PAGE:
Fairly interesting, even for someone who doesn’t like history very much. I’ll read it, but unless it really focuses in on a particular story, it kind of just slips past me and I end up reading with a glazed look on my face, not really taking anything in. Diamond explores the ways in which weaponry, germs/epidemic illnesses, and tool development have shaped the fates of various cultures. Guns, Germs & Steel is sort of a rebuttal to The Bell Curve type of thinking - that different races & cultures succeed and thrive based on innate intelligence and ability. The examples Diamond uses are usually fairly interesting, but it ends up feeling a bit glossed over, which is probably inevitable when you are dealing with the history of the entire world.
Archive for February, 2009
The Blind Assassin is quite a bit more ambitious than the other Atwood books I have read (The Handmaid’s Tale and The Edible Woman, both of which I highly recommend). The Blind Assassin starts with the death of Laura, the main character Iris’ sister after the end of WWII; then features a newspaper clipping of the results of the inquest following her death; then starts in on a novel-within-a-novel, about two lovers who meet in secret and write a science fiction story-within-that-novel over the course of their meetings. The novel was written by Laura, and published after her death.
Atwood switches back and forth between long sections of Iris’ life, told in flashback as she nears death, and sections of Laura’s book about the lovers’ meetings. The meetings are interrupted by more newspaper clippings; about the war, marriages, births and deaths involving the characters. It’s a complex structure, and it took quite sometime for the novel to hold my interest. It seemed to just get going in one story, and then switch. Then I would be bored for most of the other story. Eventually, it sucked me in, and I was torn between reading quickly through the pages to know more about the character, and slowing down to savor the small details that Atwood uses so well and enjoy her innovative turns of phrase. The stories all intertwine and illuminate each other at the end.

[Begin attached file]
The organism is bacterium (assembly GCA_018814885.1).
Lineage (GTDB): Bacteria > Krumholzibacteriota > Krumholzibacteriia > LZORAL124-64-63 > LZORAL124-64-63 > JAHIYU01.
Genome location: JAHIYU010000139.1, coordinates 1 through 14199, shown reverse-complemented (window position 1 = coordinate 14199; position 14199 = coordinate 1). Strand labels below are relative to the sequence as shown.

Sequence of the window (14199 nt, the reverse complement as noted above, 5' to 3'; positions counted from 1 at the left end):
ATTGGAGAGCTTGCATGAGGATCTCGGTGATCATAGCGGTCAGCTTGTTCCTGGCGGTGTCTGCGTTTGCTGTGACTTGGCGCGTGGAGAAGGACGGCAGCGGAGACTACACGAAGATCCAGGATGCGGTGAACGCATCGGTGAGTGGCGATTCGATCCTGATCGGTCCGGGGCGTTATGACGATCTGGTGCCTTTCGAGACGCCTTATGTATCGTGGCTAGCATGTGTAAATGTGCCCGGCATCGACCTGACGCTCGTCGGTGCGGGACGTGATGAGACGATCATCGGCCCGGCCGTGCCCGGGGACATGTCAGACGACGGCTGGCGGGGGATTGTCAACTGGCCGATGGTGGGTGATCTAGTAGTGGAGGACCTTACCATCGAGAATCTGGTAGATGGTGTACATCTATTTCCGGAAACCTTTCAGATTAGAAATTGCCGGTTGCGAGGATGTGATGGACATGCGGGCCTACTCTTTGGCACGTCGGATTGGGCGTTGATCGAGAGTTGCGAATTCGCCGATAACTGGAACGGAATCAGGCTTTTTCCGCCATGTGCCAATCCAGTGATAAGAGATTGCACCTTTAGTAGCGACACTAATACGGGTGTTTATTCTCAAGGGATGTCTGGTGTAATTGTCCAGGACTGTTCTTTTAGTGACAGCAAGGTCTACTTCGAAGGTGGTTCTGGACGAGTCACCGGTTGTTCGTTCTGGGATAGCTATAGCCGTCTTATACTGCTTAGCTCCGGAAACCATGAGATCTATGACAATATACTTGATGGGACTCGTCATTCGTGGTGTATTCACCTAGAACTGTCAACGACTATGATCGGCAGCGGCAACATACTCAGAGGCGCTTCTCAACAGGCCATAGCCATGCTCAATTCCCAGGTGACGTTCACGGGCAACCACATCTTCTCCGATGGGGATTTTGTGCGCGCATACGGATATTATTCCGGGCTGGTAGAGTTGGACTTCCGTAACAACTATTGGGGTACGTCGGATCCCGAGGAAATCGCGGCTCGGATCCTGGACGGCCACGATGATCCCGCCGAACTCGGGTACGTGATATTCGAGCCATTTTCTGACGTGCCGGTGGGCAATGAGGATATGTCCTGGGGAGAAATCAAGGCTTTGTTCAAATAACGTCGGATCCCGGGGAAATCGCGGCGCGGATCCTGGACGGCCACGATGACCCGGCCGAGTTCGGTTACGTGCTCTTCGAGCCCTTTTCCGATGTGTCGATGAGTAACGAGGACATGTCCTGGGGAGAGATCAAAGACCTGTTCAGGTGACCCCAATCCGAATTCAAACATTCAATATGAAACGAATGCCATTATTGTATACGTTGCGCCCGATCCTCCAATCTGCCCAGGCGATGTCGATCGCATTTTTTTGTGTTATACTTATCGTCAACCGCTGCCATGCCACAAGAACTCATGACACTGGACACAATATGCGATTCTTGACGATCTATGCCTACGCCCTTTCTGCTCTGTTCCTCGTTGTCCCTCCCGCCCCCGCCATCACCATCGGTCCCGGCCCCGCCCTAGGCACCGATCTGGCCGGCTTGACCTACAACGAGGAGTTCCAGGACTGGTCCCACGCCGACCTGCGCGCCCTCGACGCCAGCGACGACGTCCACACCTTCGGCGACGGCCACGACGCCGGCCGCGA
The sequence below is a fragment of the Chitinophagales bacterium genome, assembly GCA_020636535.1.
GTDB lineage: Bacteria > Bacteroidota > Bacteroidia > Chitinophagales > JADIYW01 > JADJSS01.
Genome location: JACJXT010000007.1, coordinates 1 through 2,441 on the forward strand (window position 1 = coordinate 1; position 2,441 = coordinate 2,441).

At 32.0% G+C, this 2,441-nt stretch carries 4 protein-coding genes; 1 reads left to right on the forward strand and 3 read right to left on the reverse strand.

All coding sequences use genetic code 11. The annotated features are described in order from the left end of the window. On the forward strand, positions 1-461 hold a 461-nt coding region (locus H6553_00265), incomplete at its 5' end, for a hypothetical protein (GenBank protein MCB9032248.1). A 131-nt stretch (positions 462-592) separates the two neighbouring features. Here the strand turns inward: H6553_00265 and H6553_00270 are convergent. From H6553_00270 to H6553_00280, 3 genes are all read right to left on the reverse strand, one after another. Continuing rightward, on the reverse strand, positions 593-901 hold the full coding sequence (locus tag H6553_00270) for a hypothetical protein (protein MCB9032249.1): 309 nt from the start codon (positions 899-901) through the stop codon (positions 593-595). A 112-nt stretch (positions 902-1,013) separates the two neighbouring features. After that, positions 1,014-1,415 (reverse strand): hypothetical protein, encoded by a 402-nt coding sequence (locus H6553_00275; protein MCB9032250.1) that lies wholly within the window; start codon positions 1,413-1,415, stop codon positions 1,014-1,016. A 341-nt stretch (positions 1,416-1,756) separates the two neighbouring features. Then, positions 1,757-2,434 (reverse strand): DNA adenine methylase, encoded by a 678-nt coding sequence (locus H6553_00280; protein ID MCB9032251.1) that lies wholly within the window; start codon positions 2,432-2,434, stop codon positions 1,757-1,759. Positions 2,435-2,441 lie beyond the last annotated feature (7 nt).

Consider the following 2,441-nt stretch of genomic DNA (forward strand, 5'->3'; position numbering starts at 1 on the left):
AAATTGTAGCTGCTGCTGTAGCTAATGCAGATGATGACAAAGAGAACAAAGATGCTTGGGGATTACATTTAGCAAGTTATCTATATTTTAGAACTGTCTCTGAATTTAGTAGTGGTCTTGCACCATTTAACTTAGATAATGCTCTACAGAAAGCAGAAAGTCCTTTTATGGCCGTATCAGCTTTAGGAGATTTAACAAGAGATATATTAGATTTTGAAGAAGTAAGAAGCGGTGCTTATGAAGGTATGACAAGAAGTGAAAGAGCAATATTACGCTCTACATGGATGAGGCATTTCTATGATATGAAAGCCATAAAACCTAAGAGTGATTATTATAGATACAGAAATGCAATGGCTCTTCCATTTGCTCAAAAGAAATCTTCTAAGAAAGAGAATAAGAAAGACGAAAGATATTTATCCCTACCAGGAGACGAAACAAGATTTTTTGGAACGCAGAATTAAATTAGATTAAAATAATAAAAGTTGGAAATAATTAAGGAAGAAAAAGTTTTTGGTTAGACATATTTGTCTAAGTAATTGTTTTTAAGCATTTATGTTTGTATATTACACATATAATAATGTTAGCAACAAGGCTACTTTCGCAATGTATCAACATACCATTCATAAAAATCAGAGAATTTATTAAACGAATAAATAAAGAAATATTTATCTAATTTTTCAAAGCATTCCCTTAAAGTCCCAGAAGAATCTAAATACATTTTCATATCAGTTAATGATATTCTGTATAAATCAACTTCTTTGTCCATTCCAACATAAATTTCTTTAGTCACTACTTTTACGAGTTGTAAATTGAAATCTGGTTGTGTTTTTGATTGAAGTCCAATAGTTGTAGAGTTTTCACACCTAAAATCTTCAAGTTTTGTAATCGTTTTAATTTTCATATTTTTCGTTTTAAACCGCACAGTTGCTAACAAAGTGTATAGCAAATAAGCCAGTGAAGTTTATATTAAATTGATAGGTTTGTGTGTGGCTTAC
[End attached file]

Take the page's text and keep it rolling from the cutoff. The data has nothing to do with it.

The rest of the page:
I was also struck by how similar Iris is to Offred, the main character in The Handmaid’s Tale, although their worlds are so different. Iris feels completely constrained by her family, just as Offred was constrained by society. Iris doesn’t understand Laura’s wildness and unconventionality, but loves her anyway, just as Offred sees her friend Moira as taking unnecessary risks rather than simply trying to do something, anything, that she has decided for herself. The Blind Assassin is certainly forthright about the constraints placed on Iris, Laura, and other women of the time, but it is not Atwood’s main concern; Atwood deals with issues of class, political ideology, loyalty, aging & death, and perhaps most importantly, the ways that we construct our version of the world based on what is easiest, rather than what is true. Atwood balances all of these threads - both thematic and narrative - and doesn’t misstep once.
Charlaine Harris’ eight book (so far) series is set in a small town in Louisiana, where the ridiculously named Sookie Stackhouse has lived all her life. She was orphaned at a young age, and is a bit of an outcast in the town due to what she calls her ‘disability’ - telepathy. It is the kind of telepathy where she hears the thoughts of other people unless she actively shields her brain from the mental activity of others; it is exhausting to her, and scary to many of those around her. The first book in the series is Dead Until Dark.
One day, a vampire wanders into the bar. His mind is a total blank - she can’t read it if she tries. Oh yeah, so, vampires have come out into the open, after a Japanese company perfected synthetic blood to be used in hospitals - but that can also serve vampires nutritional needs, so they don’t have to feed on humans. Don’t fight the premise, just go with it. It’s silly, yes, but the books get even sillier as they go along - and I enjoyed them immensely, even when it gets into the world of were-panthers, fairies, and vampire politics. OK, I admit I don’t really like the vampire politics; hearing about vampire marriage ceremonies or the tensions between werewolves and other shapeshifters is about as boring as I imagine Star Wars fans found the political manueverings in the prequels (not that I know - my knowledge of Star Wars comes entirely from episodes of ‘The Simpsons.’)
Sookie is a strange heroine, and Harris deals with her strangeness well in the first few books. Eventually, it seems that every attractive supernatural man comes sniffing around her door - by the fifth book, she has ties to two vampires, a were-tiger, a werewolf, and a never fully explored but never completely off the table attraction to her shape-shifting boss. Harris wisely gets rid of some of these suitors, but to have not two, but five men who are head-over-heels for Sookie despite her rejections, and keep on coming back for more rejection, is a bit ridiculous.